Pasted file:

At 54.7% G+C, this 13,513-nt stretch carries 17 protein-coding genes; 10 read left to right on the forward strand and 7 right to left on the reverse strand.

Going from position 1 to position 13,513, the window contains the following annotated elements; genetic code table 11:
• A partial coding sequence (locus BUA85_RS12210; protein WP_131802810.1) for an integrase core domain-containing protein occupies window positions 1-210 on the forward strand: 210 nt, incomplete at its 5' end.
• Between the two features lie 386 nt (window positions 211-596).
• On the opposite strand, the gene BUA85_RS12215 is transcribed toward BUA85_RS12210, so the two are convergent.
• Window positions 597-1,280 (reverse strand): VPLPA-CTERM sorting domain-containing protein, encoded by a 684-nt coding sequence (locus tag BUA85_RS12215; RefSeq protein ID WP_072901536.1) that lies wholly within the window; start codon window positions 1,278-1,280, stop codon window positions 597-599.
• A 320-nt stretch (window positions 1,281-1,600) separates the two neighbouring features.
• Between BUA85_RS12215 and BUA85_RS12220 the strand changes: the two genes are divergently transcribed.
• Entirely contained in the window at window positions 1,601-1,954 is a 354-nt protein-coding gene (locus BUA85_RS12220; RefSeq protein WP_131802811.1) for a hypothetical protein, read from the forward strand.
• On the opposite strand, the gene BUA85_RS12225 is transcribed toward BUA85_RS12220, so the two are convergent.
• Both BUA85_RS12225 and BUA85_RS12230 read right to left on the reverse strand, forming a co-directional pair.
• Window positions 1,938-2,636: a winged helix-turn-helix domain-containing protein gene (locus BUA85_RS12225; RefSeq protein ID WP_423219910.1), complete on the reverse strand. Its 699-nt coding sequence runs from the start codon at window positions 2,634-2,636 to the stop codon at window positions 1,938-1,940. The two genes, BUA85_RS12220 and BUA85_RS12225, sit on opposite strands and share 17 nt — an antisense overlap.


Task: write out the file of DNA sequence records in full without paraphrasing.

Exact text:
At 54.7% G+C, this 13,513-nt stretch carries 17 protein-coding genes; 10 read left to right on the forward strand and 7 right to left on the reverse strand.

Going from position 1 to position 13,513, the window contains the following annotated elements; genetic code table 11:
• A partial coding sequence (locus BUA85_RS12210; protein WP_131802810.1) for an integrase core domain-containing protein occupies window positions 1-210 on the forward strand: 210 nt, incomplete at its 5' end.
• Between the two features lie 386 nt (window positions 211-596).
• On the opposite strand, the gene BUA85_RS12215 is transcribed toward BUA85_RS12210, so the two are convergent.
• Window positions 597-1,280 (reverse strand): VPLPA-CTERM sorting domain-containing protein, encoded by a 684-nt coding sequence (locus tag BUA85_RS12215; RefSeq protein ID WP_072901536.1) that lies wholly within the window; start codon window positions 1,278-1,280, stop codon window positions 597-599.
• A 320-nt stretch (window positions 1,281-1,600) separates the two neighbouring features.
• Between BUA85_RS12215 and BUA85_RS12220 the strand changes: the two genes are divergently transcribed.
• Entirely contained in the window at window positions 1,601-1,954 is a 354-nt protein-coding gene (locus BUA85_RS12220; RefSeq protein WP_131802811.1) for a hypothetical protein, read from the forward strand.
• On the opposite strand, the gene BUA85_RS12225 is transcribed toward BUA85_RS12220, so the two are convergent.
• Both BUA85_RS12225 and BUA85_RS12230 read right to left on the reverse strand, forming a co-directional pair.
• Window positions 1,938-2,636: a winged helix-turn-helix domain-containing protein gene (locus BUA85_RS12225; RefSeq protein ID WP_423219910.1), complete on the reverse strand. Its 699-nt coding sequence runs from the start codon at window positions 2,634-2,636 to the stop codon at window positions 1,938-1,940. The two genes, BUA85_RS12220 and BUA85_RS12225, sit on opposite strands and share 17 nt — an antisense overlap.